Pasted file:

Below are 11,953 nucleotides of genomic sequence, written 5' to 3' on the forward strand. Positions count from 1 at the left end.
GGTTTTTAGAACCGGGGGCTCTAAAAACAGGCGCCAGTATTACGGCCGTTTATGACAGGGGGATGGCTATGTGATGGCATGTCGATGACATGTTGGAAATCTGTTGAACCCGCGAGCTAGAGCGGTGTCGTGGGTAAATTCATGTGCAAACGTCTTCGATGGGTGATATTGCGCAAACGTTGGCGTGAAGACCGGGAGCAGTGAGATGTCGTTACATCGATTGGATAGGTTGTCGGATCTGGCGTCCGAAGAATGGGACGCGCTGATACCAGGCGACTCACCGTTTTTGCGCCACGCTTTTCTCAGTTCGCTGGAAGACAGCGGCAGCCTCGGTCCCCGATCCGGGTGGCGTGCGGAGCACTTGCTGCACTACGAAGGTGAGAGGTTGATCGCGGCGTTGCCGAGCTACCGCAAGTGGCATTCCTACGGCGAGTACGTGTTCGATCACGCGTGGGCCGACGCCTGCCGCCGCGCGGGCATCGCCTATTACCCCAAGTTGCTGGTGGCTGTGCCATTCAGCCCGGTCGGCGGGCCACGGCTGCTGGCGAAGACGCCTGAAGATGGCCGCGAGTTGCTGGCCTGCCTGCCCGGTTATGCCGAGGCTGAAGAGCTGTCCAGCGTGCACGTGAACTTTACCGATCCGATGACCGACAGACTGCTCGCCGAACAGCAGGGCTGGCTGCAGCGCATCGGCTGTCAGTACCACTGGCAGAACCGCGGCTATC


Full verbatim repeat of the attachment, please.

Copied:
Below are 11,953 nucleotides of genomic sequence, written 5' to 3' on the forward strand. Positions count from 1 at the left end.
GGTTTTTAGAACCGGGGGCTCTAAAAACAGGCGCCAGTATTACGGCCGTTTATGACAGGGGGATGGCTATGTGATGGCATGTCGATGACATGTTGGAAATCTGTTGAACCCGCGAGCTAGAGCGGTGTCGTGGGTAAATTCATGTGCAAACGTCTTCGATGGGTGATATTGCGCAAACGTTGGCGTGAAGACCGGGAGCAGTGAGATGTCGTTACATCGATTGGATAGGTTGTCGGATCTGGCGTCCGAAGAATGGGACGCGCTGATACCAGGCGACTCACCGTTTTTGCGCCACGCTTTTCTCAGTTCGCTGGAAGACAGCGGCAGCCTCGGTCCCCGATCCGGGTGGCGTGCGGAGCACTTGCTGCACTACGAAGGTGAGAGGTTGATCGCGGCGTTGCCGAGCTACCGCAAGTGGCATTCCTACGGCGAGTACGTGTTCGATCACGCGTGGGCCGACGCCTGCCGCCGCGCGGGCATCGCCTATTACCCCAAGTTGCTGGTGGCTGTGCCATTCAGCCCGGTCGGCGGGCCACGGCTGCTGGCGAAGACGCCTGAAGATGGCCGCGAGTTGCTGGCCTGCCTGCCCGGTTATGCCGAGGCTGAAGAGCTGTCCAGCGTGCACGTGAACTTTACCGATCCGATGACCGACAGACTGCTCGCCGAACAGCAGGGCTGGCTGCAGCGCATCGGCTGTCAGTACCACTGGCAGAACCGCGGCTATC